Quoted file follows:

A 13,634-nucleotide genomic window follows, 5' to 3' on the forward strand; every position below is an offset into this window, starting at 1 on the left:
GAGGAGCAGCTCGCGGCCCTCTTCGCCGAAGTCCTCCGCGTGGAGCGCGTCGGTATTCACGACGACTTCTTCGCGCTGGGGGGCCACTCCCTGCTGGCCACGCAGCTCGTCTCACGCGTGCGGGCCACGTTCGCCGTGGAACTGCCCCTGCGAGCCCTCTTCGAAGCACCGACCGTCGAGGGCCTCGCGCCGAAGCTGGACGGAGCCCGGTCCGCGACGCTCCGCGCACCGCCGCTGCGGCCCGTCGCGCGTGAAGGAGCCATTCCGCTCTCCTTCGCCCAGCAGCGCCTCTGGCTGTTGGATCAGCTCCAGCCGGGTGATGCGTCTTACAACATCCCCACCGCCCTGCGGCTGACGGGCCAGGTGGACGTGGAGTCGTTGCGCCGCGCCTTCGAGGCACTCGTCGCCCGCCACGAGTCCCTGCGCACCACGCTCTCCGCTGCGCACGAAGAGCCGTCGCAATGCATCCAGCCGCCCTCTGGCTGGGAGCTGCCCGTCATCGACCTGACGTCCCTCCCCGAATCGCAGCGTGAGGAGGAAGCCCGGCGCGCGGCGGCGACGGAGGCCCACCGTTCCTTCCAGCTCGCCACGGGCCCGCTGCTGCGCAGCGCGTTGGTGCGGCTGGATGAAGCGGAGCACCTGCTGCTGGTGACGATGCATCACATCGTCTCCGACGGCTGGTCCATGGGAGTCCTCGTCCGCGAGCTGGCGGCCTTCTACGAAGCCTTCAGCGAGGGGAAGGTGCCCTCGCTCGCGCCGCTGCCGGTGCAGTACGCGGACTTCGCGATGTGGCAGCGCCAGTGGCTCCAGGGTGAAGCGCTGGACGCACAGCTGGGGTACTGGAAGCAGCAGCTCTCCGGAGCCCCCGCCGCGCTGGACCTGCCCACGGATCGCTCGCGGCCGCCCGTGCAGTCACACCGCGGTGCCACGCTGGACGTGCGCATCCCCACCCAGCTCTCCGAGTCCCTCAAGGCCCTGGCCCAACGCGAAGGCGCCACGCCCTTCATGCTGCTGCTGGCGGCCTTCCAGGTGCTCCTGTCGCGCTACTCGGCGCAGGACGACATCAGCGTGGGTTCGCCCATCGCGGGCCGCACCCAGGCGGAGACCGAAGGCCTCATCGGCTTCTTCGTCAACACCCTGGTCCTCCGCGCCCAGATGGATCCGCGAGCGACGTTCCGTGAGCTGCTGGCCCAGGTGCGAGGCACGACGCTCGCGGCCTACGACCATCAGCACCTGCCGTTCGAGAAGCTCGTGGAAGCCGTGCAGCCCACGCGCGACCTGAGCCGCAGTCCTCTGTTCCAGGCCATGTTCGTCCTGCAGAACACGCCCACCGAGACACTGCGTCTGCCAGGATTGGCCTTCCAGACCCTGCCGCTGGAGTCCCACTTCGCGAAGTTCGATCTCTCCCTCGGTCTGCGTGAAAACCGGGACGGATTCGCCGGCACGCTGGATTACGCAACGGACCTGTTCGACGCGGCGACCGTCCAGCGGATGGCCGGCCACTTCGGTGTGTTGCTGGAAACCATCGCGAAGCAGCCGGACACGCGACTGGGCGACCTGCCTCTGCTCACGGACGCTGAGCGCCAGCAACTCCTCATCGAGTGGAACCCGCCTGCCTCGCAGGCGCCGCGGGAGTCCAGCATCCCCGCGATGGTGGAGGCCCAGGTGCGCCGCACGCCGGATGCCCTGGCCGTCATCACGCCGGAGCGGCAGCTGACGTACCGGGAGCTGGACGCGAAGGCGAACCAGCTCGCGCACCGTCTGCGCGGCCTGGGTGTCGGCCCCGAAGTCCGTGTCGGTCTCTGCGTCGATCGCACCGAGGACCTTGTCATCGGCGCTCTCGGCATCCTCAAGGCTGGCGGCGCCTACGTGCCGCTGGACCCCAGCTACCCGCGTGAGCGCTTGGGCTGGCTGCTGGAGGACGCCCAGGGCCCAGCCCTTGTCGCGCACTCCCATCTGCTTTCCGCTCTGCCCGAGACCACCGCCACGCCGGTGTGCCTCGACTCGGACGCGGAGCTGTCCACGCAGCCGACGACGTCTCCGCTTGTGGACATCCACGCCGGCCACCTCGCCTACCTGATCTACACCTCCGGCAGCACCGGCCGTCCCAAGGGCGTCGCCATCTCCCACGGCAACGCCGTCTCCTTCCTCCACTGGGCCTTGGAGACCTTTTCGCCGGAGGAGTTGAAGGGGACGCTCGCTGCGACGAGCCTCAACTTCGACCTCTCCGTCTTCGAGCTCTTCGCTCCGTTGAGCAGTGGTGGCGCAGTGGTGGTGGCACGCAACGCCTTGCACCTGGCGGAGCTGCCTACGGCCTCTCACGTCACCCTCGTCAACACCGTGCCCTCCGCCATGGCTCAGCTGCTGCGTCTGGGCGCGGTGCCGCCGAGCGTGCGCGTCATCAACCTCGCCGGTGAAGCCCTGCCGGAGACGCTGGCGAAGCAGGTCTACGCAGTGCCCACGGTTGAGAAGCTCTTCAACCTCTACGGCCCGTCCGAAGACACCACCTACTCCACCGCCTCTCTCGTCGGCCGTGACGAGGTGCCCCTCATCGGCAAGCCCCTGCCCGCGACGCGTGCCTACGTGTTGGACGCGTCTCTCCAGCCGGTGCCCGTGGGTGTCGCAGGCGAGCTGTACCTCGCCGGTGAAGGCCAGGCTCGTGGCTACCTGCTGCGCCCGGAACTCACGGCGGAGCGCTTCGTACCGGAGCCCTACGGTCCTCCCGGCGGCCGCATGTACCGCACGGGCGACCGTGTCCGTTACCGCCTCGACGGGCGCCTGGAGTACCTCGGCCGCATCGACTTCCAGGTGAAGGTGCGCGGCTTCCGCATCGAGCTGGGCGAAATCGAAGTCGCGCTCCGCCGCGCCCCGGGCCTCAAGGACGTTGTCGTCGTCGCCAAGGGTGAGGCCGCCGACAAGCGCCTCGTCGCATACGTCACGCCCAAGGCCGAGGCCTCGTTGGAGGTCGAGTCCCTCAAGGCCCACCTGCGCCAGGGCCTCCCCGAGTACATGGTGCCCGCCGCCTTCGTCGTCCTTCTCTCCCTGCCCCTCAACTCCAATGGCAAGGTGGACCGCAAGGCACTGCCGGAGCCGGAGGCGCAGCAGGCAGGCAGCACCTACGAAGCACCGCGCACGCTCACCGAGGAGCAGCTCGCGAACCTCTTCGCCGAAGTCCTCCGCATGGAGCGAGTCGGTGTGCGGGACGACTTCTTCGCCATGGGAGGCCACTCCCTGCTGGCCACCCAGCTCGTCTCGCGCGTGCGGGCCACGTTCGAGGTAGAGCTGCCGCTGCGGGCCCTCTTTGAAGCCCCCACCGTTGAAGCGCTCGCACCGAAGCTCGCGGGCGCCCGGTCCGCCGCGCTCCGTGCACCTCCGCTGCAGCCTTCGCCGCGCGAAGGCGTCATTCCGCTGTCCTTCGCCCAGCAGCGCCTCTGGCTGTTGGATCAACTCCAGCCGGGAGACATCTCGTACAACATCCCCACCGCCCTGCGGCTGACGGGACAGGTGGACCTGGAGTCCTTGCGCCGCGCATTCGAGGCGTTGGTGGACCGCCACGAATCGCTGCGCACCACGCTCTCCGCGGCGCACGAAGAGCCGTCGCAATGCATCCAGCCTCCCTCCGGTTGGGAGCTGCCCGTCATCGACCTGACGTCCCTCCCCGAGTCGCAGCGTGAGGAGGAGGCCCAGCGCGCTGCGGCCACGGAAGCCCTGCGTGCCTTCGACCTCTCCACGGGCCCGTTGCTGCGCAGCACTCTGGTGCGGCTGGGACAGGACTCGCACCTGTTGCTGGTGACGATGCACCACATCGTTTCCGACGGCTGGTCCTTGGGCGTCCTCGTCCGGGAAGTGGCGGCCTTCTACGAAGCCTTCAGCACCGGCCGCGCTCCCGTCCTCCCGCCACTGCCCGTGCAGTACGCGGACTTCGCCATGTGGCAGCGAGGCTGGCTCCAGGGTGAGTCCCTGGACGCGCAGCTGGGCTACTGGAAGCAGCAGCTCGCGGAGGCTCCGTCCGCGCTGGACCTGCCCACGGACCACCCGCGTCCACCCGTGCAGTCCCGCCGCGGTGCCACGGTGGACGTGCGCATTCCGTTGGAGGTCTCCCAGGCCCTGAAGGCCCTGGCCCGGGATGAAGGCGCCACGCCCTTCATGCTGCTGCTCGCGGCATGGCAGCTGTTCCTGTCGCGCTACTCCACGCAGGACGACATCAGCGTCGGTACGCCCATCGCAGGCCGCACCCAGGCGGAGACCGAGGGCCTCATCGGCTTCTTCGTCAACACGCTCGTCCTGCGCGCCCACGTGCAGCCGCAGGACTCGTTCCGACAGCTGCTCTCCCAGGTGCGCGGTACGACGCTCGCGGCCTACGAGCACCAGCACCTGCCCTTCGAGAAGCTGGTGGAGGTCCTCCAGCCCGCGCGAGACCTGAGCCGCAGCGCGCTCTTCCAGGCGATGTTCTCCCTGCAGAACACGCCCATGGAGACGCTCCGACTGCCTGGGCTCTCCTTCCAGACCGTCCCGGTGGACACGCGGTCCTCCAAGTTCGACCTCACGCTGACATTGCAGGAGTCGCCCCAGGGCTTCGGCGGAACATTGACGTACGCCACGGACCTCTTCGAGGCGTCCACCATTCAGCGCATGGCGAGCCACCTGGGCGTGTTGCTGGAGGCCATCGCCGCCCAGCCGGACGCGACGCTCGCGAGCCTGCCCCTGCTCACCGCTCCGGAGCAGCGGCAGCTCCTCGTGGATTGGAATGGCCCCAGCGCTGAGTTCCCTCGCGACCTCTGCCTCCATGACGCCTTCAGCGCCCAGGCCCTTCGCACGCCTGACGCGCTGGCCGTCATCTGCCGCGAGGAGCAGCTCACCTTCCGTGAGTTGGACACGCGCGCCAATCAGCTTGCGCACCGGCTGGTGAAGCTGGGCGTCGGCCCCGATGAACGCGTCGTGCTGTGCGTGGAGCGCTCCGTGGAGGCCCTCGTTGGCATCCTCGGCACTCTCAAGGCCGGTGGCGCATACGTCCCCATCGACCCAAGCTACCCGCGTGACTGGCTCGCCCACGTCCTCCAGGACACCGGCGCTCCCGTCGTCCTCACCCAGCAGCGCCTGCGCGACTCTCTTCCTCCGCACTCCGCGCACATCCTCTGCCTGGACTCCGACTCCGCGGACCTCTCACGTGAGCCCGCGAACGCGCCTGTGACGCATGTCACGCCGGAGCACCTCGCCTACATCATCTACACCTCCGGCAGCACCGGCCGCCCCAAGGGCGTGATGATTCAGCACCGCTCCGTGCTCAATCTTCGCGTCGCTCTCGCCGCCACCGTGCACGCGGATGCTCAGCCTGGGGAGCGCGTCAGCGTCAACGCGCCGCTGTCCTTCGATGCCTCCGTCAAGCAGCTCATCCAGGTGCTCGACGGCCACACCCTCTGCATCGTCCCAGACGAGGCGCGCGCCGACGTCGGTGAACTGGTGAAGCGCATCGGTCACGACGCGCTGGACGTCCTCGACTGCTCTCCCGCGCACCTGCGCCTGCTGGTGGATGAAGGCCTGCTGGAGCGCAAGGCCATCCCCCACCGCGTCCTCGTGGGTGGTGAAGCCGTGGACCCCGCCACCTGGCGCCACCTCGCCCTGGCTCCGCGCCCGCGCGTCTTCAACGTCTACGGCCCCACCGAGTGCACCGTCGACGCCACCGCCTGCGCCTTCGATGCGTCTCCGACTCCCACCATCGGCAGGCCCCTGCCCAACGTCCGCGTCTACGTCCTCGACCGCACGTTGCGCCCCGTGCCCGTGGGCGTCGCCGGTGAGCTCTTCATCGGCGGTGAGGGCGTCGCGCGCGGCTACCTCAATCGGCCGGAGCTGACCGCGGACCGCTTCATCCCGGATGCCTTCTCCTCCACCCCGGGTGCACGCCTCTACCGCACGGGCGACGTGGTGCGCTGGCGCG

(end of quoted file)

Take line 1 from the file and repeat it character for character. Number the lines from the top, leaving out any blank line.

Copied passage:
A 13,634-nucleotide genomic window follows, 5' to 3' on the forward strand; every position below is an offset into this window, starting at 1 on the left: